• 2 We do not believe that the Board's interpretation of the Constitution is correct. To read the Constitution in the manner suggested by the Board would require it to effectively provide that a change in the form of government requires a referendum unless that change in any way concerns the powers of the county's chief executive officer. We believe that the proper interpretation of the Constitution requires that the first sentence of section 6(f), which states that a referendum is necessary to bring about a change in the form of government, is a general provision that prevails over the two subsequent sentences in that section. The first of those two sentences concerns certain powers of a municipality which are not at issue here. The second subsequent sentence concerns counties and allows that they may provide for their chief executive officer. We think that this sentence concerning counties may not contravene the first sentence of the section which requires a referendum to bring about a change in the form of government. To do otherwise, we believe, would nullify or greatly diminish the change in the form of government provision. As we discussed earlier, the ordinance at issue in this case constituted a change in the form of government which involved an attempt by the legislative branch of the county to reduce the veto power of the chief executive officer. Such an attempt would increase the legislative power to override an executive veto while decreasing the executive officer's power to have a presidential veto stand. We cannot believe that the framers of the Constitution intended to exempt such a situation from the referendum requirement of the form of government provision simply because it in some manner concerns a county officer's powers.

The Board argues that the supreme court found a referendum to be necessary in Pechous v. Slawko (1976), 64 Ill.2d 576, 357 N.E.2d 1144, simply because the home rule units at issue were municipalities rather than counties. Specifically, the Board maintains that Pechous was decided under the second sentence of section 6(f) which provides that a home rule municipality has the power to "provide for its officers * * * only as approved by referendum or as otherwise authorized by law." (Ill. Const. 1970, art. VII, sec. 6(f).) In contrast, the Board points out that counties such as Cook County are governed under the third sentence of section 6(f), a provision which contains no referendum requirement. We believe that the Board's interpretation of Pechous is incorrect.

• 3 A close reading of Pechous discloses that the court's holding was based upon and its analysis revolved around the change in the form of government provision of the first sentence of section 6(f). While passing mention was made of the section's second sentence, the court's discussion and ultimate decision centered around the constitutional meaning of the term "form of government" and the manner in which that term applied to the facts presented in the consolidated cases. We therefore believe that the distinction between counties and municipalities that has been advanced by the Board is inapplicable where a change in the form of government is found to be present. In other words, when such a change has occurred, the first sentence of section 6(f) applies and a referendum is necessary to carry out the proposed change. Because no referendum was conducted in the case at bar, we find that the ordinance has no legal effect.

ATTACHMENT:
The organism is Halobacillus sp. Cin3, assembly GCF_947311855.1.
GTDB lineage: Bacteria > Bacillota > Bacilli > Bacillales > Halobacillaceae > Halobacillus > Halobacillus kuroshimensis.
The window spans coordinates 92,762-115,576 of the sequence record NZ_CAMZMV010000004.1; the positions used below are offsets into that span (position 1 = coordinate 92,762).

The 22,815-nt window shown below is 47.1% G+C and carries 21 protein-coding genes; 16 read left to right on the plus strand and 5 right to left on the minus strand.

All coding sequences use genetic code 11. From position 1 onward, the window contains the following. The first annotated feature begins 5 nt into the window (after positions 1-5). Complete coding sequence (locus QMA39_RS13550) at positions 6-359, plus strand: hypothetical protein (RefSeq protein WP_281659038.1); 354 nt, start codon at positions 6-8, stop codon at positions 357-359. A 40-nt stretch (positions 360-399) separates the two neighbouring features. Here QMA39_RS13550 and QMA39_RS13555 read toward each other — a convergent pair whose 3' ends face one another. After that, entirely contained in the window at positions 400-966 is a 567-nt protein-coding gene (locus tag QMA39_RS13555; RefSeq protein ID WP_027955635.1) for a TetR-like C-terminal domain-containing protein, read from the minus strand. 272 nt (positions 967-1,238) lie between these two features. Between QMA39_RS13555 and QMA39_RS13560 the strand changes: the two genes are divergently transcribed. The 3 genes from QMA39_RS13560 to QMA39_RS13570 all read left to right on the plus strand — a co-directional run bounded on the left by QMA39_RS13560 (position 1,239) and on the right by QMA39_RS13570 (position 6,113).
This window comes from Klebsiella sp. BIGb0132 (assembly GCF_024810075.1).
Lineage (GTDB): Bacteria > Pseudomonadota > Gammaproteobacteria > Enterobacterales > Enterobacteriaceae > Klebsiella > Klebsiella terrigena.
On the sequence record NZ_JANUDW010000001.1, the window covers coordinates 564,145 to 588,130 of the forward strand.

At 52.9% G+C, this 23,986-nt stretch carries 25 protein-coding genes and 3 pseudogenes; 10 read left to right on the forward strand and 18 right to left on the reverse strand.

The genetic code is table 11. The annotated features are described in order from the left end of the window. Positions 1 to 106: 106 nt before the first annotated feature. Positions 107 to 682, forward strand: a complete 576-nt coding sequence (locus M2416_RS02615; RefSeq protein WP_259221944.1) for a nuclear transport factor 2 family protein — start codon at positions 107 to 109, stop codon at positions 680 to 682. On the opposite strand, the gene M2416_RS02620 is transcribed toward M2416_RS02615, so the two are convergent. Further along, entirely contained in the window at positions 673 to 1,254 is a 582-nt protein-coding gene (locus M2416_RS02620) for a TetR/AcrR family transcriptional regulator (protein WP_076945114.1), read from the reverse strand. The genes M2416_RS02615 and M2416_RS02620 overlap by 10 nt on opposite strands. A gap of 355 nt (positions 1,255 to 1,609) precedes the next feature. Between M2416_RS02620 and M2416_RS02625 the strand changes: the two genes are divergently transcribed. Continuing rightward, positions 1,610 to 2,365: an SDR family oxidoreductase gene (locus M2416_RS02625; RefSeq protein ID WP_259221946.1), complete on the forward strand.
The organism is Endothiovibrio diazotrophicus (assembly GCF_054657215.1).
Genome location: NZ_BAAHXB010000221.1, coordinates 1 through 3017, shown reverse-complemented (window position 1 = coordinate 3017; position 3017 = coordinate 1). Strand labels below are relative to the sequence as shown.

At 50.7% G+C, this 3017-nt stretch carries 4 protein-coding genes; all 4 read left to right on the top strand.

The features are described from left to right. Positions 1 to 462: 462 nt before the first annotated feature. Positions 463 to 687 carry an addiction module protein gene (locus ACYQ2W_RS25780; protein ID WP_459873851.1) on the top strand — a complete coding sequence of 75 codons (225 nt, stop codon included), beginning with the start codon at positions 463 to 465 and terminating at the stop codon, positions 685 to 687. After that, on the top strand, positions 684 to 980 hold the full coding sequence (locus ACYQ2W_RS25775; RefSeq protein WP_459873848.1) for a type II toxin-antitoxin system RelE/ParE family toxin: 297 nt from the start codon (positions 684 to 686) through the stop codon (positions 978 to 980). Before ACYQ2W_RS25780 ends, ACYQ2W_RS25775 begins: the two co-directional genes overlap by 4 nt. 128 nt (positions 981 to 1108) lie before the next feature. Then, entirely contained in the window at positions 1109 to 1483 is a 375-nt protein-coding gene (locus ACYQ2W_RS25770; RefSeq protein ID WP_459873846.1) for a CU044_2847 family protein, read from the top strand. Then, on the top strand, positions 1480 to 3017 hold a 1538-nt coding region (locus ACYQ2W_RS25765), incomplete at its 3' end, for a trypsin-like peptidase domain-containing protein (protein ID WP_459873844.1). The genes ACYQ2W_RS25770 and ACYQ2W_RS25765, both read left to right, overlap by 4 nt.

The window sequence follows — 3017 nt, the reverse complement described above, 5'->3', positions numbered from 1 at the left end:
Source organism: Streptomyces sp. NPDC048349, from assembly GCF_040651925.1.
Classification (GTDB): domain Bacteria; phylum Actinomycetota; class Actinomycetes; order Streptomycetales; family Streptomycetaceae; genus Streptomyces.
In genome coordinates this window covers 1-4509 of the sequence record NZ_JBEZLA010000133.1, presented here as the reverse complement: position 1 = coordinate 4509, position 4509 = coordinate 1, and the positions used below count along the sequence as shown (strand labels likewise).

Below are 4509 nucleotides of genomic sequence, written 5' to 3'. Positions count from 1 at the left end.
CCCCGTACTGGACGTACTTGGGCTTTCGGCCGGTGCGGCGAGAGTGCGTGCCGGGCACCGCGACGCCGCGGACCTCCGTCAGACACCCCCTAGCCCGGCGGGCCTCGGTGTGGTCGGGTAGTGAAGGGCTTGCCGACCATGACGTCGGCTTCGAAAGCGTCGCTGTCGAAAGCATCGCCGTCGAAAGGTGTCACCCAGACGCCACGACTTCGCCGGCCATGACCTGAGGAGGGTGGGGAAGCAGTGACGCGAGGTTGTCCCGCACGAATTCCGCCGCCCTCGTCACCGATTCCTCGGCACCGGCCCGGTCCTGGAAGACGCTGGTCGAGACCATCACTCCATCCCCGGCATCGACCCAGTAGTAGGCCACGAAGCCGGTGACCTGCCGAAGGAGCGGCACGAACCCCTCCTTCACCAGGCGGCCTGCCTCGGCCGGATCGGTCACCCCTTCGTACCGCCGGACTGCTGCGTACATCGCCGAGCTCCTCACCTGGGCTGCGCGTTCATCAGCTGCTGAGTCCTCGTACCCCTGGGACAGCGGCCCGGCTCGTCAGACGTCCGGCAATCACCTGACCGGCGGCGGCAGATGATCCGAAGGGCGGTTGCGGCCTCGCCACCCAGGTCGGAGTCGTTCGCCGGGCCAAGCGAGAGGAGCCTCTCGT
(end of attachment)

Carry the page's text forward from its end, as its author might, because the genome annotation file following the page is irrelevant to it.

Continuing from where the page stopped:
For the foregoing reasons, the decision of the trial court is affirmed.

Affirmed.

JOHNSON, J., concurs.

PRESIDING JUSTICE LINN, dissenting:

The crucial issue in the instant case is whether the passage of a veto override ordinance reducing from four-fifths to three-fifths the majority vote necessary to override a presidential veto is an act changing the "form of government" of the county or, alternatively, is a home rule county's exercise of its power pertaining to its government and affairs (Ill. Const. 1970, art. VII, sec. 6(a)), including its power to "provide for its officers * * * in the manner set forth in Section 4 of this Article." (Ill. Const. 1970, art. VII, sec. 6(f).) The authority for both these propositions is set forth in sections 6(a) and 6(f) of article VII, which read as follows:

"Sec. 6. Powers of Home Rule Units

(a) A County which has a chief executive officer elected by the electors of the county and any municipality which has a population of more than 25,000 are home rule units. Other municipalities may elect by referendum to become home rule units. Except as limited by this Section, a home rule unit may exercise any power and perform any function pertaining to its government and affairs, including, but not limited to, the power to regulate for the protection of the public health, safety, morals and welfare * * *.